You’ve been hearing it a lot lately: Print-on-demand is changing publishing. Advances in technologies have brought reduced turnaround times, lower costs, higher quality, and less risk. As a result, businesses focused on print-on-demand are emerging, including independent, on-demand-focused publishers that serve both traditional book models and a changing vanity publishing marketplace. One group that’s often left out of discussions around the changing marketplace: established publishers. However, print-on-demand capabilities are a positive development established publishers. Publishers often have large, slow-moving backlists and many out of print titles that have strong, if small, followings. In the past, this has proven an obstacle to customers buying books they want, except at secondhand shops, whose revenue the publisher never sees. Short-run production of out-of-print and backlist titles for customers adds a revenue stream and can build author and customer good will.
Continuing its comeback, Twitter just reported better-than-expected financial results for the first quarter of the year.
Twitter said quarterly revenues reached $787 million, which represented a nearly 20% gain, year-over-year.
On the not-so-bright side, Twitter reported 330 million monthly active users for the quarter, which represented a decline of about 6 million MAUs, year-over-year.
For the period, average monetizable daily active users reached 134 million — up 11% year-over-year.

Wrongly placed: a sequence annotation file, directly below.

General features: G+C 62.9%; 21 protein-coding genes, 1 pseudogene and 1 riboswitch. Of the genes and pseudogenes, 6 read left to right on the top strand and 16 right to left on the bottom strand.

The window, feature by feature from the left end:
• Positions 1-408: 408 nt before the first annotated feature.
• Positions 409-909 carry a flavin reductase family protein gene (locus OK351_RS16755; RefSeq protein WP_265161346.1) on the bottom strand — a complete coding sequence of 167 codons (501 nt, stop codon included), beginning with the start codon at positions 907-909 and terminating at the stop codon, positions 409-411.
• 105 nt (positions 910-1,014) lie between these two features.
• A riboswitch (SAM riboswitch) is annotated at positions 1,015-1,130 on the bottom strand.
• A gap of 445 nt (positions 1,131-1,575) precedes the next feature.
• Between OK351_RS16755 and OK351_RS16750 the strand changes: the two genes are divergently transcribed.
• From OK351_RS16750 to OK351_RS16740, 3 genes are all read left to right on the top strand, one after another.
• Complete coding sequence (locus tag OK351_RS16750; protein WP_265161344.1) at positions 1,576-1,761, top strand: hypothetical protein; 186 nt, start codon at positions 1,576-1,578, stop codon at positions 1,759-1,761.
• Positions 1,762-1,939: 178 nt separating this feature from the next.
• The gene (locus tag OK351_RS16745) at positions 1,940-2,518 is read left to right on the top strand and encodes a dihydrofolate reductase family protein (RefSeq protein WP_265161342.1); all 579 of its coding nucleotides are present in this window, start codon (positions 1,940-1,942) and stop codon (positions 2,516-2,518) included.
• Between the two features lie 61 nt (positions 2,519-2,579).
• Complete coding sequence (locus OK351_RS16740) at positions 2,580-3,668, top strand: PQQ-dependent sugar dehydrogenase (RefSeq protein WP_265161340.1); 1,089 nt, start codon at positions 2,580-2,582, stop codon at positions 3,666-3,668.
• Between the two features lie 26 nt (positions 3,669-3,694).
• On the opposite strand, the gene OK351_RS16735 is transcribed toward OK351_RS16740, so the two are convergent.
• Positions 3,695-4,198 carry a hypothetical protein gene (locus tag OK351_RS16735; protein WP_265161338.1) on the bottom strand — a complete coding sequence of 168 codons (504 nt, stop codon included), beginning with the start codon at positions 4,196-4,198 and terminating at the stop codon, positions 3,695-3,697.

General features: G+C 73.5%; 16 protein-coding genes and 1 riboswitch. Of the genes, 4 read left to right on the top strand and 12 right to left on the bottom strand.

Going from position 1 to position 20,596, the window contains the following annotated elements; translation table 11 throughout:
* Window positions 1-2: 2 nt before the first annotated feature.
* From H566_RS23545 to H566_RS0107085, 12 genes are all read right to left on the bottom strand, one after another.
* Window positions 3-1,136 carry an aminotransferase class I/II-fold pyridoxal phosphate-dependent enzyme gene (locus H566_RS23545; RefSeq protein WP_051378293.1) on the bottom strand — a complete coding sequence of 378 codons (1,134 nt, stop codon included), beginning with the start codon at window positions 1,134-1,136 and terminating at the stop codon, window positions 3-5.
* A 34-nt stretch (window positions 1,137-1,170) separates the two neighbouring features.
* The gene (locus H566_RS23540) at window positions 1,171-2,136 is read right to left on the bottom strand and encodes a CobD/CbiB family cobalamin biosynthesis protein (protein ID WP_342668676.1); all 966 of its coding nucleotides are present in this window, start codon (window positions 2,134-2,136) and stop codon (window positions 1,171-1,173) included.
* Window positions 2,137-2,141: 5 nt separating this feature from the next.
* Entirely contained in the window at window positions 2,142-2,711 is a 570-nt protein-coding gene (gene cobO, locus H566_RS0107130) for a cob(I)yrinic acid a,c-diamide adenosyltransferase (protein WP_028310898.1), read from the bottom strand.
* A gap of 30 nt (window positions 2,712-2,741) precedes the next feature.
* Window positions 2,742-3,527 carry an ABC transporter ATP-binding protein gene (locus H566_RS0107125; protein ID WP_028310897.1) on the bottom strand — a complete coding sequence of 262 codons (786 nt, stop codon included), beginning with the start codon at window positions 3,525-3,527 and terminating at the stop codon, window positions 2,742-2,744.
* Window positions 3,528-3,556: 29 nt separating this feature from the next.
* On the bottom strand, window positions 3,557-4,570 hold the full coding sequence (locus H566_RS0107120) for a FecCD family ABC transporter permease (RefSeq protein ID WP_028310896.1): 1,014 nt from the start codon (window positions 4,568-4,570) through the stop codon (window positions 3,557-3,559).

Stateside, total revenue reached $432 million, which represented an increase of 25%. Total international revenue reached $355 million, which amounted to an increase of 11%. For the quarter, total revenue reached $679 million, an increase of 18%.
By product, video ad formats continued to show strength, notably from Twitter’s Video Website Card and in-stream pre-roll ads.
During the period, Twitter continued to make much-needed product improvements, including the launch of a public prototype app designed to boost healthy conversations. Those improvements emphasized proactive detection of rule violations and physical (or off-platform) safety, including making it easier to report Tweets that include personal information.
“We are taking an even more proactive approach to reducing abuse on Twitter and its effects,” the company stated.
In addition, Twitter continues to deploy new machine-learning models to detect potential policy violations, while more proactively sending flagged tweets to agents for review.
As a result, Twitter says it has been able to take down more abusive content, much faster than before.